Hours before his departure for the Spanish-American War, Captain John Carey, a career naval officer, invites his wife and four children to a picnic near Newport, Rhode Island. While driving in the country, the Careys, who are renting a nearby furnished house, discover an abandoned mansion and stop to investigate it. Enchanted by the once-splendid house, daughter Nancy fantasizes with her sister Kitty about having the money to buy the property. Several months later, during a birthday dinner given in Captain Carey's honor, Mrs. Carey receives word that her husband has been killed. To make ends meet on her husband's pension, Mrs. Carey takes work at a factory and is seriously injured on the job. In spite of offers from their rich aunt Bertha, the Carey children vow to find a way to restore their mother's health while staying together as a family. Consequently, when Nancy is out driving with Ralph Thurston, a Latin teacher with whom both she and Kitty are infatuated, she comes up with a scheme whereby the family will lease the still-empty mansion for a small yearly fee, restore and furnish it using her father's life insurance money, and transform it into a profitable boardinghouse for Ralph and his fellow teachers. With help from the Pophams, the local real estate agents and general store owners, the Careys turn the dilapidated mansion into an inviting residence. Unknown to them, however, Pauline Fuller and her henpecked husband Clarence are plotting with the mansion's Boston landlord, Thomas Hamilton, Sr., to buy the house for themselves. Before the Careys are able to open their doors to the boarders, they are visited by Dr. ... +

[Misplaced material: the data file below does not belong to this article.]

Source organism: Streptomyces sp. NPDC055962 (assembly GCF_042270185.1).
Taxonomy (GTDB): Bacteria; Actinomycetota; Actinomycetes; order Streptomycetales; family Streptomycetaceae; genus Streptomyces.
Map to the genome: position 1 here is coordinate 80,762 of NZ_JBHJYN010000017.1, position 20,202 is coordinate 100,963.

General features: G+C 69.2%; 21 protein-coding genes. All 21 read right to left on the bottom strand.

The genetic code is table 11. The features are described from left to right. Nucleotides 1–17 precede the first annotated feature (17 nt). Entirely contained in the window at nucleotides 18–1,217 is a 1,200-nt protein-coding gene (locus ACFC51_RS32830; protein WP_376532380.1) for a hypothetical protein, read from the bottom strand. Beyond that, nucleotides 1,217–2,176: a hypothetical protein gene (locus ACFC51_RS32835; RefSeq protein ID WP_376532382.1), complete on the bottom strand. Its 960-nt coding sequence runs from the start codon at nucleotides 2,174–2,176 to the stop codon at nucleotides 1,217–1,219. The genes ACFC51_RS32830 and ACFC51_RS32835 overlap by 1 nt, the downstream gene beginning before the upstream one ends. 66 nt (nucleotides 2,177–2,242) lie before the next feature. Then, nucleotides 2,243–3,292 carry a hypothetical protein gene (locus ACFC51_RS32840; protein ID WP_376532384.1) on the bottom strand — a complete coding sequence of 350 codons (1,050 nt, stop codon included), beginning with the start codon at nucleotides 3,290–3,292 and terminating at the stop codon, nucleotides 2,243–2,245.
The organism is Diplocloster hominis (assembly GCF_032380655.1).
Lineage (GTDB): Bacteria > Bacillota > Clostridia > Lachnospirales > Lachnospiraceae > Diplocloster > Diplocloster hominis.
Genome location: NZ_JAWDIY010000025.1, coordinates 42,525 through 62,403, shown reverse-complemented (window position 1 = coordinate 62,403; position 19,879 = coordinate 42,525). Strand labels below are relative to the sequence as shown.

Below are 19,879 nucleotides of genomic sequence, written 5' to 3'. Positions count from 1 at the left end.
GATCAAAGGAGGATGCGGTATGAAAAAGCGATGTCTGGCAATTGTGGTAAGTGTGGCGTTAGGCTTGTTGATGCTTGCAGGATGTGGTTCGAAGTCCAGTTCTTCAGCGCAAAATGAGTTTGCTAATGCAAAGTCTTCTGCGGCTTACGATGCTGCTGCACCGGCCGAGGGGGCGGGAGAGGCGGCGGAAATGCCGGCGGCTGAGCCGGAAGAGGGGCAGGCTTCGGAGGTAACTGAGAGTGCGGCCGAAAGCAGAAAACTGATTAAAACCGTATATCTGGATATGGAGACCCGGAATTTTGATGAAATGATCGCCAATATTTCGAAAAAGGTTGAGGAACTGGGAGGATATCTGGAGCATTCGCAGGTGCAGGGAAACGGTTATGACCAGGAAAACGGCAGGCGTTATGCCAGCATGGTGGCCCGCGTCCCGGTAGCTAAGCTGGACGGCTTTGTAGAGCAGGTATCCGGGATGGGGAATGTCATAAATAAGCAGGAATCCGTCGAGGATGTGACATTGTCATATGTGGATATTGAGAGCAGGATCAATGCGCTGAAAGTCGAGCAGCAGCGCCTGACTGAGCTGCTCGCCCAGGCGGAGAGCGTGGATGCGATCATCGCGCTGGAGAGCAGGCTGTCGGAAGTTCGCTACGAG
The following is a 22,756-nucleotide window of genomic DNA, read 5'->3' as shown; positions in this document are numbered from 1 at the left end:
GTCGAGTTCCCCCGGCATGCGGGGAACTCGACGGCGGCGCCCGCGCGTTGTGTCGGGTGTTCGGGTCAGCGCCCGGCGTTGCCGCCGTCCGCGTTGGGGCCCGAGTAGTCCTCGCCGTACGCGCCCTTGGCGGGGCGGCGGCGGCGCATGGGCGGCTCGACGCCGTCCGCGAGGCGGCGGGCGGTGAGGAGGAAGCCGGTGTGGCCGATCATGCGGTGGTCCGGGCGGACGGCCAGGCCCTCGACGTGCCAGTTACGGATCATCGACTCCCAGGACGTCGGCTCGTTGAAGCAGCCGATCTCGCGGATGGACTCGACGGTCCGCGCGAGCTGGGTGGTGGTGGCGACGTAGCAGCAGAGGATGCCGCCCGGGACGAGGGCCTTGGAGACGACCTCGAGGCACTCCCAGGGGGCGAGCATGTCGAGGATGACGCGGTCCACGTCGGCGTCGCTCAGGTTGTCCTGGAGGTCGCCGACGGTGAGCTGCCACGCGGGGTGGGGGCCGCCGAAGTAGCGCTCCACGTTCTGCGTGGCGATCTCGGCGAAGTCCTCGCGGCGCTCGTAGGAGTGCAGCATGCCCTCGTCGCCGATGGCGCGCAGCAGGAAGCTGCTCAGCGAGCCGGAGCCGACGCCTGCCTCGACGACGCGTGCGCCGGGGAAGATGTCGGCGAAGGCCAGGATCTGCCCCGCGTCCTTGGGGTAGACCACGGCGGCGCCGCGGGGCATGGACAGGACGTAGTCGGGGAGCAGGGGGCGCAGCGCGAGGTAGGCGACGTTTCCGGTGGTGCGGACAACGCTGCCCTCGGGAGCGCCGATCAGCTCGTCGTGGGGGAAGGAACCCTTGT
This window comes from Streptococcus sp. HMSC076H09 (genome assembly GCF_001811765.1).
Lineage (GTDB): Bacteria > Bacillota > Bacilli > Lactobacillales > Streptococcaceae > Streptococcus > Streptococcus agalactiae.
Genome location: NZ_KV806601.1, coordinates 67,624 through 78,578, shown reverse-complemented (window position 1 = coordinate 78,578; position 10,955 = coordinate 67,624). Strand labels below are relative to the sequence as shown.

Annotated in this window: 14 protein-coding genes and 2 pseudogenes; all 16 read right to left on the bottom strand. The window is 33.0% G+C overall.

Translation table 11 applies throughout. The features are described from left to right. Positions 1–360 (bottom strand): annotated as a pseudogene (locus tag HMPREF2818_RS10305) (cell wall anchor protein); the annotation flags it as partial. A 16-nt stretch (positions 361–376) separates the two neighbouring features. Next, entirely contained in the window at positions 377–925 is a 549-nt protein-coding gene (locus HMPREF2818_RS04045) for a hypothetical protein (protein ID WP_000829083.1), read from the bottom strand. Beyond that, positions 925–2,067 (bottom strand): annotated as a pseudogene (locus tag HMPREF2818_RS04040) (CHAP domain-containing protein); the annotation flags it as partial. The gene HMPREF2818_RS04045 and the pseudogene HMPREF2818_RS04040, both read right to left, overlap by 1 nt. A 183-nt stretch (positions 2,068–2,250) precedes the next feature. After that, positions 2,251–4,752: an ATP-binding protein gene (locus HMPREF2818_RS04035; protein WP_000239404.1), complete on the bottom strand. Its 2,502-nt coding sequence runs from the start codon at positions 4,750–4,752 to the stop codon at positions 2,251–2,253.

Hours before his departure for the Spanish-American War, Captain John Carey, a career naval officer, invites his wife and four children to a picnic near Newport, Rhode Island. While driving in the country, the Careys, who are renting a nearby furnished house, discover an abandoned mansion and stop to investigate it. Enchanted by the once-splendid house, daughter Nancy fantasizes with her sister Kitty about having the money to buy the property. Several months later, during a birthday dinner given in Captain Carey's honor, Mrs. Carey receives word that her husband has been killed. To make ends meet on her husband's pension, Mrs. Carey takes work at a factory and is seriously injured on the job. In spite of offers from their rich aunt Bertha, the Carey children vow to find a way to restore their mother's health while staying together as a family. Consequently, when Nancy is out driving with Ralph Thurston, a Latin teacher with whom both she and Kitty are infatuated, she comes up with a scheme whereby the family will lease the still-empty mansion for a small yearly fee, restore and furnish it using her father's life insurance money, and transform it into a profitable boardinghouse for Ralph and his fellow teachers. With help from the Pophams, the local real estate agents and general store owners, the Careys turn the dilapidated mansion into an inviting residence. Unknown to them, however, Pauline Fuller and her henpecked husband Clarence are plotting with the mansion's Boston landlord, Thomas Hamilton, Sr., to buy the house for themselves. Before the Careys are able to open their doors to the boarders, they are visited by Dr. Tom Hamilton, Jr., who informs them that they must vacate the premises within two weeks. That same day, however, three-year-old Peter Carey falls ill, and Tom volunteers to treat him. After Tom saves Peter's life, he pledges to prevent the Fullers from moving in and, with the help of the Carey children, terrifies the Fullers into leaving by "haunting" the house with manufactured ghosts. Impressed by Tom's kindness, Nancy, who previously had lost Ralph to Kitty, agrees with her siblings that a doctor would be a good addition to the Carey family. +

Legend
Viewed by AFI
Partially Viewed
Offscreen Credit
Name Occurs Before Title
AFI Life Achievement Award